Last snow patch to disappear in a '˜few days'

Snow patches on Scotland's highest peaks have been less frequent this year. Picture: ContributedSnow patches on Scotland's highest peaks have been less frequent this year. Picture: Contributed
Snow patches on Scotland's highest peaks have been less frequent this year. Picture: Contributed
It has been a near continual presence on one of Scotland's highest slopes for centuries, but Scotland's longest lying patch of snow looks set to disappear before the week is out.

The build up of snow, known as the Sphinx, has been present on the Cairngorms for more than a decade, and according to scientists has disappeared only five times in the past three centuries.

However, the patch at Garbh Choire Mòr on Braeriach in the Cairngorms has rapidly shrunk this year, and measures little more than four metres wide.

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Iain Cameron, a snow researcher who has been monitoring Scotland’s slopes for the past two decades, said he expected the patch to disappear altogether over the next “few days.”

Although the most recent winter was Scotland’s third warmest since 1910, Mr Cameron said there were other factors behind the lack of snow.

He explained: “The main reason is not the warmth, but the amount of precipitation that fell over winter. It was an extraordinarily dry winter and not much snow fell at all - the Scottish ski centres all reported very poor skier day numbers and it’s no coincidence that the patches of snow are correspondingly smaller.”

If, as Mr Cameron predicts, the Sphinx vanishes over the next few days, it will be one of only a handful of times it has disappeared from sight.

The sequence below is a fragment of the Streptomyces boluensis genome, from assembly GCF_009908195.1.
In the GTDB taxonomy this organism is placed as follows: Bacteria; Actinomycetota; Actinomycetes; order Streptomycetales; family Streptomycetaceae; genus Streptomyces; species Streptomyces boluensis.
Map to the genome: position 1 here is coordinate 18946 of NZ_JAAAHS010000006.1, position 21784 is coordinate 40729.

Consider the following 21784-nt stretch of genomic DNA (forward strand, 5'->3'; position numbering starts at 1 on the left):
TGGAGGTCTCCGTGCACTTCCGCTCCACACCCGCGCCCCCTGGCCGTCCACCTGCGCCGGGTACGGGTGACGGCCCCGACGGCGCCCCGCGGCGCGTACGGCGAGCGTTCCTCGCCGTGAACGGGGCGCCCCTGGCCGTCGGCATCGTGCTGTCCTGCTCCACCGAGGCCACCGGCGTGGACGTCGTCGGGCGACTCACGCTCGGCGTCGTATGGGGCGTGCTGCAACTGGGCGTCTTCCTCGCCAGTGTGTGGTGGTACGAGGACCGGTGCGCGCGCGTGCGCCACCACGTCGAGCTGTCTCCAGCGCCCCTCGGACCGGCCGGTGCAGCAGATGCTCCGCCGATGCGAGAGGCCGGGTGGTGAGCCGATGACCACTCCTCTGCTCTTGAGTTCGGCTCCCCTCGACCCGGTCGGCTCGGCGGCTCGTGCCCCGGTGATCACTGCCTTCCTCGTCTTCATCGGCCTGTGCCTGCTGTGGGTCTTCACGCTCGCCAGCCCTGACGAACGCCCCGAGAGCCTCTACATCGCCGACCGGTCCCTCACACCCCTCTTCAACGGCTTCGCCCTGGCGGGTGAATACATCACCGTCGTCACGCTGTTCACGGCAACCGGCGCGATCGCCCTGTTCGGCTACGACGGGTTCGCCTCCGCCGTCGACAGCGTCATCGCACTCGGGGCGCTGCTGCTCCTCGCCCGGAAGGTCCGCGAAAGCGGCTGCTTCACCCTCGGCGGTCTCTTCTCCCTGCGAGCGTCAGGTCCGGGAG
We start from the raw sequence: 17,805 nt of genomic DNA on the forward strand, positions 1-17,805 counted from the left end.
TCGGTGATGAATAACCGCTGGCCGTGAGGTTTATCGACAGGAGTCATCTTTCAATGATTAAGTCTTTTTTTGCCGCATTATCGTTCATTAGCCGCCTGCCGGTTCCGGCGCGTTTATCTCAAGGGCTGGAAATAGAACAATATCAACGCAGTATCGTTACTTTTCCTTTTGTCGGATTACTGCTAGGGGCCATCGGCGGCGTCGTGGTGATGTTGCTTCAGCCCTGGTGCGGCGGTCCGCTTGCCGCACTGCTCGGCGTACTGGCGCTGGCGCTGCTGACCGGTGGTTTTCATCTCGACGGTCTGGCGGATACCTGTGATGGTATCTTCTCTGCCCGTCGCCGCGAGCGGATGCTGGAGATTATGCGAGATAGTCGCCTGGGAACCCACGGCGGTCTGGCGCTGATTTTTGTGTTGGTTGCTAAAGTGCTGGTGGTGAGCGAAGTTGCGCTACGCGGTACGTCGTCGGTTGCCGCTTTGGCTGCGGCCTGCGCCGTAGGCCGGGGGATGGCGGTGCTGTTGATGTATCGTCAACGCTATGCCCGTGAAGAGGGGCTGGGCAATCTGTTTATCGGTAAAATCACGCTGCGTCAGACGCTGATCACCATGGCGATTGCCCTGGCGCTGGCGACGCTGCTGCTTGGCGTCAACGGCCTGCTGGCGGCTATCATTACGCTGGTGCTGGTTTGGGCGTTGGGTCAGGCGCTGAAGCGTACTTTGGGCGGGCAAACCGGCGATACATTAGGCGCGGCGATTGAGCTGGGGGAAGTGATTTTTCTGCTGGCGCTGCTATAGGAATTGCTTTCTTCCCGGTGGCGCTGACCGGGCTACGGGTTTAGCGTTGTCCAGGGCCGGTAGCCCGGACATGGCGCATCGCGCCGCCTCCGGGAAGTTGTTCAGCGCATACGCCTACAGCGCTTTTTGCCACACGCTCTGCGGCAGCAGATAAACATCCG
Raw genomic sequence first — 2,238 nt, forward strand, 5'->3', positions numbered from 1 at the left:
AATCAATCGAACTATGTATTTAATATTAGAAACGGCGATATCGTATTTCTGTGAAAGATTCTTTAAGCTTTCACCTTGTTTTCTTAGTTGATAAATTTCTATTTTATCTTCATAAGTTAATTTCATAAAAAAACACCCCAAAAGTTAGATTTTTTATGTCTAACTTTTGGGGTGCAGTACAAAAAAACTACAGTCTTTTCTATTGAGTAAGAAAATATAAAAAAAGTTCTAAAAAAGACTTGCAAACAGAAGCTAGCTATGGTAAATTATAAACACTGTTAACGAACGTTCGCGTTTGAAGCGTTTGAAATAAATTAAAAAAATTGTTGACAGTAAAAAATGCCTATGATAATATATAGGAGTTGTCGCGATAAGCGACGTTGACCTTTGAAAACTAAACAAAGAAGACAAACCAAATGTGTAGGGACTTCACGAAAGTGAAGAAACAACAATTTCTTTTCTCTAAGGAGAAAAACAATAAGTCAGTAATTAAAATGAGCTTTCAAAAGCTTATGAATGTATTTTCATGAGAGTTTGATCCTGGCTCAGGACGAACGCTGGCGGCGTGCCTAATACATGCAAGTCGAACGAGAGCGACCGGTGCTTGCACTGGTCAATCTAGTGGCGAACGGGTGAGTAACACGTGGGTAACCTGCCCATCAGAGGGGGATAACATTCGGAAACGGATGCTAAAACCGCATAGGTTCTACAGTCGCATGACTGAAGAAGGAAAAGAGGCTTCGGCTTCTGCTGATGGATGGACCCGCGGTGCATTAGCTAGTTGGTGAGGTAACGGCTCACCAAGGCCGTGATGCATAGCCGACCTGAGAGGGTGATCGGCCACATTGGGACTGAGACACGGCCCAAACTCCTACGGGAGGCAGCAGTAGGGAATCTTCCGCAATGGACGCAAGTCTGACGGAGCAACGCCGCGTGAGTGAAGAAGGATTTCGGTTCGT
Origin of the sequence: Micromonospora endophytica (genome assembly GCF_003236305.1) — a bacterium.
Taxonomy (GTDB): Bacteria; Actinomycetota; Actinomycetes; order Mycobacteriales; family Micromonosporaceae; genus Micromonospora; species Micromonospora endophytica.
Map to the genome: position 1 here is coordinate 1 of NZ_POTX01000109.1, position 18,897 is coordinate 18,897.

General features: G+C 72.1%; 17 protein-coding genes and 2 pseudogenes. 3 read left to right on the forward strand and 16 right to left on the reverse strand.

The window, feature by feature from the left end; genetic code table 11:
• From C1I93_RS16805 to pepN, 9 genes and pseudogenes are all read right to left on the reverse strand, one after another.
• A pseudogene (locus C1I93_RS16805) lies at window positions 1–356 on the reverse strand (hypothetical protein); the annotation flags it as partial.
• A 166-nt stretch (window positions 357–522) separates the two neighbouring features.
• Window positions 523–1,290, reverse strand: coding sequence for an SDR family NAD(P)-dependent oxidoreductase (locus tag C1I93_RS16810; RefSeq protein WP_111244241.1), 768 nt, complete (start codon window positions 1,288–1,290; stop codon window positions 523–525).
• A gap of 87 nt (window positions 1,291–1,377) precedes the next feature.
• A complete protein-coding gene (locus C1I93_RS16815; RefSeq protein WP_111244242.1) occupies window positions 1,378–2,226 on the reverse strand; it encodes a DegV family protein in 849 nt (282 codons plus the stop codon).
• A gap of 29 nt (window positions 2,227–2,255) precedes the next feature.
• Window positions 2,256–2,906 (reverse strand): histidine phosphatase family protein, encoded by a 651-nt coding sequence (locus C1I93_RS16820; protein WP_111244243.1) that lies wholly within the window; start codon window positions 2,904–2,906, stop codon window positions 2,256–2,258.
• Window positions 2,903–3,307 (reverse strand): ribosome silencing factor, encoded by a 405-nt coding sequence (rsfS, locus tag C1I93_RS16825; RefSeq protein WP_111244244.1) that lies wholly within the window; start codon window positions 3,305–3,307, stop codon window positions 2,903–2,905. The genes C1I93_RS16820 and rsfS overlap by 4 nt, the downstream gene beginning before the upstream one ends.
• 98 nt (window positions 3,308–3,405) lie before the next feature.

The snow patch, named after the challenging rock climb directly above it, has been a reliable fixture observed by generations of mountaineers and naturalists. When it vanished in 1933, the Scottish Mountaineering Club felt compelled to write a letter to The Times newspaper, pointing out that such a thing “had never been known before.”

According to records, the snow disappeared only two more times over the following six decades, with total melts in 1953 and 1959. However, the trend has intensified in recent years, with the patch melting away in 1996, 2003, and 2006.

On any given year, Mr Cameron, from Stirling, said there would be between 50 to 100 patches left by the middle of September, but the Sphinx is one of only two patches remaining in Scotland in 2017, with the other - located on Aonach Beag - also expected to melt away over the next few days.

Mr Cameron, an environmental manager for an aerospace company, has been collating data on snow patches for years, and his research has been published by the Royal Meteorological Society since 2005,

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He said he was not qualified to make assessments of his work charting the snow on Scotland’s slopes, which he describes as an amateur labour of love.

“The climate has certainly changed, I don’t think there is any doubt about that and I think any reasonable person can see that,” he explained. “What has caused that is perhaps up for debate.”

However, he likened the loss of the most stubborn snow patches to the absence of an old friend, adding: “I hope my work is valued in 50 to 100 years’ time. It’s certainly disappointing to see the patches melt. When you go year after year, you get to know what kind of shape they’re going to be in, and how big they are going to be. You have a curious attachment to them and when they’re not there, it’s like going to visit a friend but they’re not at home.”

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